Michael Robotham – The psychology of crime

Michael Robotham is full of stories. He had a crowd enraptured at South Learning Centre last night with his tales of crime, psychology, writing, and the Ozarks.

He is now a best-selling, award-winning writer, but started out as a journalist. Later he was a successful ghost writer, working on 15 autobiographies (including Ginger Spice, Rolf Harris, and Lulu – he turned down Bryan Ferry though!)

Michael started writing his first novel The suspect when he had some time off between ghostwriting memoirs by Lulu and Rolf Harris. There was a bidding war – he had arrived with a bang. When it was published, he sent a copy to his Mum. After a while, she still hadn’t read it and told him “I had three library books to get through”.  She won a Friends of the Library Award for that commitment to libraries. Her review of his first book? “It took me a while to get into and then I did”.

Michael and author Paul Cleave
Michael Robotham and Paul Cleave. Flickr 2015-08-26-IMG_8920

Michael talked about his road to becoming a writer, and his literary parent Ray Bradbury, as told here in Ray Bradbury is my ‘Father’.

He also shared stories about his dealings with Oz’s most wanted crim Raymond John Denning, It is a ripper of a tale and was sparked his fascination with the psychology of crime.

Michael told us about time with psychologist Paul Britton (who was the basis for the fictional character Cracker played by Robbie Coltrane). This was the man who went to Fred and Rosemary West’s house and when they found bodies in the garden said “they’re in the garden because the house is full”. Very creepy stuff.

His books all have a factual basis. The spark for his latest book Close your eyes was the murder of Janet Brown in Somerset. Life and Death was inspired by a man who escaped from prison the day before he was due to be released – and was never seen again.

I try so hard to write fiction that reads like fact.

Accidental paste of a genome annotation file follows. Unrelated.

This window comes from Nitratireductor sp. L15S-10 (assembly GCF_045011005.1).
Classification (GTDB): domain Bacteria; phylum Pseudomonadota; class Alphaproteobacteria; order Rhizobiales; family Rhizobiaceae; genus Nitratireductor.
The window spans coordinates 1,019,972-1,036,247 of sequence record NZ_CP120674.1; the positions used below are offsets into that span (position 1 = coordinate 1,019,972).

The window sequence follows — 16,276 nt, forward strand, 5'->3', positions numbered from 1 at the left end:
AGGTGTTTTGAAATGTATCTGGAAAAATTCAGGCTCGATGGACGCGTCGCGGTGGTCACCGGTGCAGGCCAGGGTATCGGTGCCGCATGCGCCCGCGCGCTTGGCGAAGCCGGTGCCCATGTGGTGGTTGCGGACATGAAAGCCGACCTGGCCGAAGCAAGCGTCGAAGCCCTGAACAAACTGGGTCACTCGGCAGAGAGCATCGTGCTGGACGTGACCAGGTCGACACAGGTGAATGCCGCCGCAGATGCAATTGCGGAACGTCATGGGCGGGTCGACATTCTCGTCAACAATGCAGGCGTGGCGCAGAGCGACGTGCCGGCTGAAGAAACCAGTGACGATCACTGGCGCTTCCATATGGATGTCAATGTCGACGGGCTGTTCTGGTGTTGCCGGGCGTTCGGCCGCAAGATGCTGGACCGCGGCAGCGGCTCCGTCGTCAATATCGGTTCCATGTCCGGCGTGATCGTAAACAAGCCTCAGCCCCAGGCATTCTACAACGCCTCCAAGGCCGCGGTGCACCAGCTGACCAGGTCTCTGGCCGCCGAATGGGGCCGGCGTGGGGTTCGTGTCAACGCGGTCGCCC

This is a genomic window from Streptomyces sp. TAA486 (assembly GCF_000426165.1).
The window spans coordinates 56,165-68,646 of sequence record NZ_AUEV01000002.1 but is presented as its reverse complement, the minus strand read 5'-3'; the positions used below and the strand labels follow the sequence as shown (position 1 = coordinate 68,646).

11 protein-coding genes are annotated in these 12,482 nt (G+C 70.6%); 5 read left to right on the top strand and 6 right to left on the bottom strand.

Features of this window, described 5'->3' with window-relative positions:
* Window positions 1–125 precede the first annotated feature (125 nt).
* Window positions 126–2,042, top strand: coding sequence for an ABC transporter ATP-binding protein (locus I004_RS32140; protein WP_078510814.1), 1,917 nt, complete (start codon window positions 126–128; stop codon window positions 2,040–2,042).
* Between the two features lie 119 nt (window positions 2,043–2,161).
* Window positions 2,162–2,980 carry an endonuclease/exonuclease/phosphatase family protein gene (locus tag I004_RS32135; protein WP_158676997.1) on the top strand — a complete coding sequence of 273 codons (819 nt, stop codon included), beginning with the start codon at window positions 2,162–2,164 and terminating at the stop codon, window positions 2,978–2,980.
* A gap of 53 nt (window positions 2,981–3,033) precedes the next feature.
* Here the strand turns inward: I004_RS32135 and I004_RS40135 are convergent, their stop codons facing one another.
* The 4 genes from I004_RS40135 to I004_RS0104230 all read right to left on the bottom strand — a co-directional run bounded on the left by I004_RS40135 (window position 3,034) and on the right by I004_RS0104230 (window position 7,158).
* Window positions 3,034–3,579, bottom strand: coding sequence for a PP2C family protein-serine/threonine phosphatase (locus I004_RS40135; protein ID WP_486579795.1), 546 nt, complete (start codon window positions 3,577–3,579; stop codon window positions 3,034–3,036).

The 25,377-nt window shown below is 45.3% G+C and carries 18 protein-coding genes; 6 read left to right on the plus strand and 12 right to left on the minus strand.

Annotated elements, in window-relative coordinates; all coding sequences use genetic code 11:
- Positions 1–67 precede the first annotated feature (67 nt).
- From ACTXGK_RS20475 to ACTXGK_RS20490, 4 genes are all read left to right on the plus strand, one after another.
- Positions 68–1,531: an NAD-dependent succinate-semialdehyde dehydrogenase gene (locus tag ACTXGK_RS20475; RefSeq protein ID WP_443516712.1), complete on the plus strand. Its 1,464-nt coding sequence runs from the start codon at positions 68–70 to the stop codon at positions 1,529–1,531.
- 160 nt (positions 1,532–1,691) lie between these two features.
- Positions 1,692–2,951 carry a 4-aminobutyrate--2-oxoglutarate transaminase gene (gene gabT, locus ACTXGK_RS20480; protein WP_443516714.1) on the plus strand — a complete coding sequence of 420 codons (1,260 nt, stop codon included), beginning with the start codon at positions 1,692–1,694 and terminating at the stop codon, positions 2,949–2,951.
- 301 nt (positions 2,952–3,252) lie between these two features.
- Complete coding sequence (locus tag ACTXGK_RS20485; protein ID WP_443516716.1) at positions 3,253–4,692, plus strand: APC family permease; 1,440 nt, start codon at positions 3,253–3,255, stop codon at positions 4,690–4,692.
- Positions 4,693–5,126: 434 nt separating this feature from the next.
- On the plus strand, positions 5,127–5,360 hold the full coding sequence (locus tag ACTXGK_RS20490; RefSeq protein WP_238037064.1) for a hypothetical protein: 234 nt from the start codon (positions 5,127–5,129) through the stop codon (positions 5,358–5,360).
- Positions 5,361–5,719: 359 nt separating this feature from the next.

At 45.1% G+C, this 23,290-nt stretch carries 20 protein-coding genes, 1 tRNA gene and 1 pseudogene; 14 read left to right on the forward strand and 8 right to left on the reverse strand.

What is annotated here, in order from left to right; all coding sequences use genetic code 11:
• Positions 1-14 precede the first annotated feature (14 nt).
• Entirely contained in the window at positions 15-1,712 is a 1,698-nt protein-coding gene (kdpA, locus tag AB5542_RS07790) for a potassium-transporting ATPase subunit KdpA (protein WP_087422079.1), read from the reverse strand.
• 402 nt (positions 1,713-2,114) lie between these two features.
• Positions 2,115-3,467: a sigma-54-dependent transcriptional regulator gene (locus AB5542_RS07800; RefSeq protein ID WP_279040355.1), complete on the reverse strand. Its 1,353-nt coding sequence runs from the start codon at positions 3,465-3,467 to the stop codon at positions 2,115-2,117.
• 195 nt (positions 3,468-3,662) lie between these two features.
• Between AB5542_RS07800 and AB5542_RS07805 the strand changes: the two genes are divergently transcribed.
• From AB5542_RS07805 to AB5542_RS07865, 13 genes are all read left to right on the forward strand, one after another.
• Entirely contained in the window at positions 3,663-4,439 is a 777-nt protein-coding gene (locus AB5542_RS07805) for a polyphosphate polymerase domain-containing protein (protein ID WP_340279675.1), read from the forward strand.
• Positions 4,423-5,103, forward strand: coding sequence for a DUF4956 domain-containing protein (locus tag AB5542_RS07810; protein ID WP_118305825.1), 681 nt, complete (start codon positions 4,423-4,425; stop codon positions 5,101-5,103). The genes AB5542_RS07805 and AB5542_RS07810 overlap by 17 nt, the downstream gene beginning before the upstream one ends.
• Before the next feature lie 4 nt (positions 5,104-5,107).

Audience
Michael Robotham talk at South Learning Centre. Wednesday 26 August 2015. Flickr 2015-08-26-IMG_8919

Michael told us about his trip to the Ozark Mountains, scouting for a location for Life or Death. The locals were less than friendly. A burly Ozarkian Sheriff sparked good lines like someone being “dumber than shit on a biscuit”.

Not only did we get most excellent anecdotes, Michael also shared some writing tips. Find your own way. Do just enough research so the premise works, don’t let your research dominate.

Michael has just gained a new gang of Christchurch fans.

Michael Robotham and Dennis
Michael Robotham and my Dad.  Flickr 2015-08-26-IMG_8922

Search our catalogue for Michael Robotham.

Cover of Close your eyes Cover of Watching you Cover of Say you're sorry Cover of Life or death Cover of The suspect

New Zealand Book Awards for Children and Young Adults 2015

Last night was one of the most important dates on the New Zealand children’s literature calendar: the night when the winners of the New Zealand Book Awards for Children and Young Adults for 2015 were announced and celebrated.

We are thrilled to join in congratulating these great authors and their fantastic books:

Margaret Mahy Book of the Year and Young Adult Book Award

Singing home the whale by Mandy Hager

Picture Book Award

Jim’s letters by Glyn Harper and Jenny Cooper

Junior Fiction Award

Monkey boy by Donovan Bixley

Non-fiction Award

Mōtītī Blue and the oil spill by Debbie McCauley

Best First Book

Māori art for kids by Julie Noanoa and Norm Heke

Maori Language Award

Ngā kī Sacha Cotter and Joshua Morgan, translated by Kawata Teepa

Cover of Singing Home The Whale Cover of Jim's Letters Cover of Monkey Boy Cover of Motiti Blue and the Oil Spill Cover of Maori Art for Kids Cover of Nga Ki

Children’s Choice Award Winners